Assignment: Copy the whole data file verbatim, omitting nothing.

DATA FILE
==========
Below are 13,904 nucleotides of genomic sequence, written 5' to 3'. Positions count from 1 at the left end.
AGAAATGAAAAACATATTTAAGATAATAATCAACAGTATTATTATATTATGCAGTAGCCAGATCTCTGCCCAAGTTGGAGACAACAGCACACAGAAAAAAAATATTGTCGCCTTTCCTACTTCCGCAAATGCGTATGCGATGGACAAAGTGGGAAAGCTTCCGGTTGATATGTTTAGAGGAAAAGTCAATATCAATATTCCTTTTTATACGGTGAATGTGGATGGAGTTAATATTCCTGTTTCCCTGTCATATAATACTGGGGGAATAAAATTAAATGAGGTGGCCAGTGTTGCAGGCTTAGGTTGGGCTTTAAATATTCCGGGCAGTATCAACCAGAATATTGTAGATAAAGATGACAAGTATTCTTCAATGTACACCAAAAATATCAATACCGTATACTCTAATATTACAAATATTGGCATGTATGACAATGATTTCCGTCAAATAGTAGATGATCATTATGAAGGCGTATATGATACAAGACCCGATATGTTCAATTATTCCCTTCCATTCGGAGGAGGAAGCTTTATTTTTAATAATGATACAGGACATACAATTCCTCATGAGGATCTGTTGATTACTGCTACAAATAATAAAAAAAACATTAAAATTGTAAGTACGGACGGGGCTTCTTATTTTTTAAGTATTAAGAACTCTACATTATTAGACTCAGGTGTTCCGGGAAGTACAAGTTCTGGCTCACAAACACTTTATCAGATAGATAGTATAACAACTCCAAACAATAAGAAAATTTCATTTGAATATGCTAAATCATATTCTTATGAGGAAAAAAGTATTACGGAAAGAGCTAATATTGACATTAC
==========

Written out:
Below are 13,904 nucleotides of genomic sequence, written 5' to 3'. Positions count from 1 at the left end.
AGAAATGAAAAACATATTTAAGATAATAATCAACAGTATTATTATATTATGCAGTAGCCAGATCTCTGCCCAAGTTGGAGACAACAGCACACAGAAAAAAAATATTGTCGCCTTTCCTACTTCCGCAAATGCGTATGCGATGGACAAAGTGGGAAAGCTTCCGGTTGATATGTTTAGAGGAAAAGTCAATATCAATATTCCTTTTTATACGGTGAATGTGGATGGAGTTAATATTCCTGTTTCCCTGTCATATAATACTGGGGGAATAAAATTAAATGAGGTGGCCAGTGTTGCAGGCTTAGGTTGGGCTTTAAATATTCCGGGCAGTATCAACCAGAATATTGTAGATAAAGATGACAAGTATTCTTCAATGTACACCAAAAATATCAATACCGTATACTCTAATATTACAAATATTGGCATGTATGACAATGATTTCCGTCAAATAGTAGATGATCATTATGAAGGCGTATATGATACAAGACCCGATATGTTCAATTATTCCCTTCCATTCGGAGGAGGAAGCTTTATTTTTAATAATGATACAGGACATACAATTCCTCATGAGGATCTGTTGATTACTGCTACAAATAATAAAAAAAACATTAAAATTGTAAGTACGGACGGGGCTTCTTATTTTTTAAGTATTAAGAACTCTACATTATTAGACTCAGGTGTTCCGGGAAGTACAAGTTCTGGCTCACAAACACTTTATCAGATAGATAGTATAACAACTCCAAACAATAAGAAAATTTCATTTGAATATGCTAAATCATATTCTTATGAGGAAAAAAGTATTACGGAAAGAGCTAATATTGACATTAC